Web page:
Tyler: Hey Jon and Tim. My name is Tyler. I live in Vancouver, Washington, and my question is this. You talked about how the biblical authors are using metaphoric imagery to describe the abstract ideas of the new heavens and the new earth, and it seemed like you were talking about that with like Eden and creation. So my question is, does that mean or should we think about Eden and the new heavens and new earth as symbolic places or are the actual real places? And if they are, how do we understand them if the imagery is metaphoric as opposed to descriptive? If that makes sense.
Tim Mackie: Yeah. That's a great question, Tyler. My first response might be to clarify and to say, a real place and a symbolic place, those aren't mutually exclusive. Actually, in fact, most of my experience of symbolic places are real places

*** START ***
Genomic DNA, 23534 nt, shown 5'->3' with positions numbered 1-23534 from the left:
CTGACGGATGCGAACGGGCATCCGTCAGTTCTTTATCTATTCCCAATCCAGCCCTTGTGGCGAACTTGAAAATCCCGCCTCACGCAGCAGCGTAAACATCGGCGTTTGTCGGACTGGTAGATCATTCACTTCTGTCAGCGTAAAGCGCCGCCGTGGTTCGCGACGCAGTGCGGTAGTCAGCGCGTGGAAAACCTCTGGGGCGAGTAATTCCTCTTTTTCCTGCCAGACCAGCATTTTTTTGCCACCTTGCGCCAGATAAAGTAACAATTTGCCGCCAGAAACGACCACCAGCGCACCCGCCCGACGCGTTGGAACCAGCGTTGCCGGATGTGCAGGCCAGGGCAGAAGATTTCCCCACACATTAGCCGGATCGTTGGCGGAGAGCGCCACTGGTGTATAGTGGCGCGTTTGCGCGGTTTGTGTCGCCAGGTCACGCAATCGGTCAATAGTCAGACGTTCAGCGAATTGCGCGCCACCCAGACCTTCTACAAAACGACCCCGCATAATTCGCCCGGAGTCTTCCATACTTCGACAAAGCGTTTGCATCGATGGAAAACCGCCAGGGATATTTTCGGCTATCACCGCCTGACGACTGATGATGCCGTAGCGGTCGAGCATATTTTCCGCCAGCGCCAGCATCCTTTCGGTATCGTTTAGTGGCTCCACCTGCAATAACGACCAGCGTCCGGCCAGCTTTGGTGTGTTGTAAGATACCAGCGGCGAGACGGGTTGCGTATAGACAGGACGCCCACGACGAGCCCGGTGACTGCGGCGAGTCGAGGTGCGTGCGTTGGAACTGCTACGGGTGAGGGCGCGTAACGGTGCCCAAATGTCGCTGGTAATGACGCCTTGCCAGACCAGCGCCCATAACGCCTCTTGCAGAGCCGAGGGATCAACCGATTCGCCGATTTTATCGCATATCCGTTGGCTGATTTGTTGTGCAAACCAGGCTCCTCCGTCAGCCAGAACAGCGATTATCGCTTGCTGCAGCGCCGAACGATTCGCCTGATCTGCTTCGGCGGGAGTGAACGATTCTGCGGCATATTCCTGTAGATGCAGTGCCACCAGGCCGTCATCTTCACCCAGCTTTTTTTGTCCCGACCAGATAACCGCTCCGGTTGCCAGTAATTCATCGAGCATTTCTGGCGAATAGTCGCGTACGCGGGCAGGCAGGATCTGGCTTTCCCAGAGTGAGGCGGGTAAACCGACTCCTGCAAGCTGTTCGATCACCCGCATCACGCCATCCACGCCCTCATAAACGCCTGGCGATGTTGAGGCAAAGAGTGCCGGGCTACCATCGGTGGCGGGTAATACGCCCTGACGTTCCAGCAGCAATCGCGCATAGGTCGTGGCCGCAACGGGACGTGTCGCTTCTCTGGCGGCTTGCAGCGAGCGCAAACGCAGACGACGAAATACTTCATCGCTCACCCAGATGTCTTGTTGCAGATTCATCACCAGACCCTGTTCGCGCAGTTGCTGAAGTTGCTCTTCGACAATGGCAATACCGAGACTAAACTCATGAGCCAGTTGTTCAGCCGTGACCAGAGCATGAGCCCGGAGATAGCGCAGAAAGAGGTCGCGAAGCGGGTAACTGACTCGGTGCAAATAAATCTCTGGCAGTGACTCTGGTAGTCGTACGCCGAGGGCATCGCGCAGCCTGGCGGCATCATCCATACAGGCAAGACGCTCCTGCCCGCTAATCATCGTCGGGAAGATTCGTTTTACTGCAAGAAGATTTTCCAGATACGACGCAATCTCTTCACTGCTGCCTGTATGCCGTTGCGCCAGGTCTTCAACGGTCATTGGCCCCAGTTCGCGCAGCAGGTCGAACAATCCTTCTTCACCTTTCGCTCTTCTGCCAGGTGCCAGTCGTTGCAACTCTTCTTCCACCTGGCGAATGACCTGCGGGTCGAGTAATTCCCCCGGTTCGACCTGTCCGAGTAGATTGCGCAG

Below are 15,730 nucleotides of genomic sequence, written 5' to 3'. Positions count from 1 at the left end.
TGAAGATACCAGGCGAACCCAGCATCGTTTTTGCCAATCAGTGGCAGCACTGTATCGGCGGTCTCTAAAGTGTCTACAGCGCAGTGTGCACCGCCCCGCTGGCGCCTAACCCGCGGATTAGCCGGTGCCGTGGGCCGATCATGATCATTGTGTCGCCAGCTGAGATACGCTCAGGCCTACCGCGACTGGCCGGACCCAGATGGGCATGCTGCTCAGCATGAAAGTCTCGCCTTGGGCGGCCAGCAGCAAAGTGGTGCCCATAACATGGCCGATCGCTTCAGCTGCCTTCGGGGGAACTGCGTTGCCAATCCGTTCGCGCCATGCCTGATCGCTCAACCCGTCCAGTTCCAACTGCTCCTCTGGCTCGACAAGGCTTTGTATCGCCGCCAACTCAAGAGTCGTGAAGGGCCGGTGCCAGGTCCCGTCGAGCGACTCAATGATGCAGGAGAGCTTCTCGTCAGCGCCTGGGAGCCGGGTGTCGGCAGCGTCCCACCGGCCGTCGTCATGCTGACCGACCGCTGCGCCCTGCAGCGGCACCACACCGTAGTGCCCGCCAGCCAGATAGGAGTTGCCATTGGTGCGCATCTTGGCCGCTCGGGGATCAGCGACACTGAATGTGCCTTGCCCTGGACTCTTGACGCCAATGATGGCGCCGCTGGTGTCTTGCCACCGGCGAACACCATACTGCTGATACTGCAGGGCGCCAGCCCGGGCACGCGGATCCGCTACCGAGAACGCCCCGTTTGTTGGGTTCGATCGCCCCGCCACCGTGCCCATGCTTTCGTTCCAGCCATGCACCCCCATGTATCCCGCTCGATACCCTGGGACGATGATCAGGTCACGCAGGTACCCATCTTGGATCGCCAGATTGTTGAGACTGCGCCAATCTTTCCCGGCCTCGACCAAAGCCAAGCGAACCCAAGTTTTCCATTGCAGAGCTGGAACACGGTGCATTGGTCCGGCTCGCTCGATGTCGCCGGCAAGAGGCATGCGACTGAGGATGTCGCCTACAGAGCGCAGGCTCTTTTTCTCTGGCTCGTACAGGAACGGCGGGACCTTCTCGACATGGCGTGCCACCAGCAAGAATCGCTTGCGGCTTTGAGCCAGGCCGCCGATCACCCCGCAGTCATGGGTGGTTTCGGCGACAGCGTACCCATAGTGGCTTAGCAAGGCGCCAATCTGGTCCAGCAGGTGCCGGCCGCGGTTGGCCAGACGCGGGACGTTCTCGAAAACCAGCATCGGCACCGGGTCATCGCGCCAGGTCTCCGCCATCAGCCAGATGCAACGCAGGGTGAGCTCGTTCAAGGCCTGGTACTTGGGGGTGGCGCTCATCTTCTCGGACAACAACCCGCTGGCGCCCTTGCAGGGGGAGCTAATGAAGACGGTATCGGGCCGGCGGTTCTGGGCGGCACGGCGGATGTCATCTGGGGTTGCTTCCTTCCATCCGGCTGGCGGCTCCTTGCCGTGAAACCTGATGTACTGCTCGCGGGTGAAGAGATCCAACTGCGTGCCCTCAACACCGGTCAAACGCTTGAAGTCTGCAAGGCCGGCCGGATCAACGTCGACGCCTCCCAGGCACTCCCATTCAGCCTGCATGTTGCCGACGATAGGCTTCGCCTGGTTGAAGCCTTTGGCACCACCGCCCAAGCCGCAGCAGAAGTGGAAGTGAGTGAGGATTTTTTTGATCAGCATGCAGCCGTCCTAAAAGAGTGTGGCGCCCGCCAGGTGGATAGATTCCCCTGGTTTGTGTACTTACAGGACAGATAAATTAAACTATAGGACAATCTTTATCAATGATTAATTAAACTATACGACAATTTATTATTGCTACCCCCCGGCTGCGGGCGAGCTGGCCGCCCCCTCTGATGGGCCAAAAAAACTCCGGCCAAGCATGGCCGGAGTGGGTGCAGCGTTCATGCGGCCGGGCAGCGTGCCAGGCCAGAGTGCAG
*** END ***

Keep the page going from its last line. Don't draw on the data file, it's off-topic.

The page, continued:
Jon Collins: Wait. Say that again. "My experience of symbolic."
Tim Mackie: In other words, most of the symbolic places that I can think of and that I've experienced, are in fact real places.
Jon Collins: Give me an example.
Tim Mackie: Oh, the neighborhood I grew up in.
Jon Collins: That's a symbolic place?
Tim Mackie: Yeah, yeah. When I go to that real place, it's full of symbolic meaning of my early childhood, of my first experiences doing graffiti and vandalism, my first kiss. You know?
Jon Collins: Yeah.
Tim Mackie: When I mean symbol...we had this conversation at the beginning of the metaphor episodes. When we say something is metaphor...
Jon Collins: It doesn't mean it's not real.
Tim Mackie: ...it doesn't mean it's not real. What we're just saying is the language I'm using to describe it shouldn't be mistaken...
Jon Collins: As the thing itself.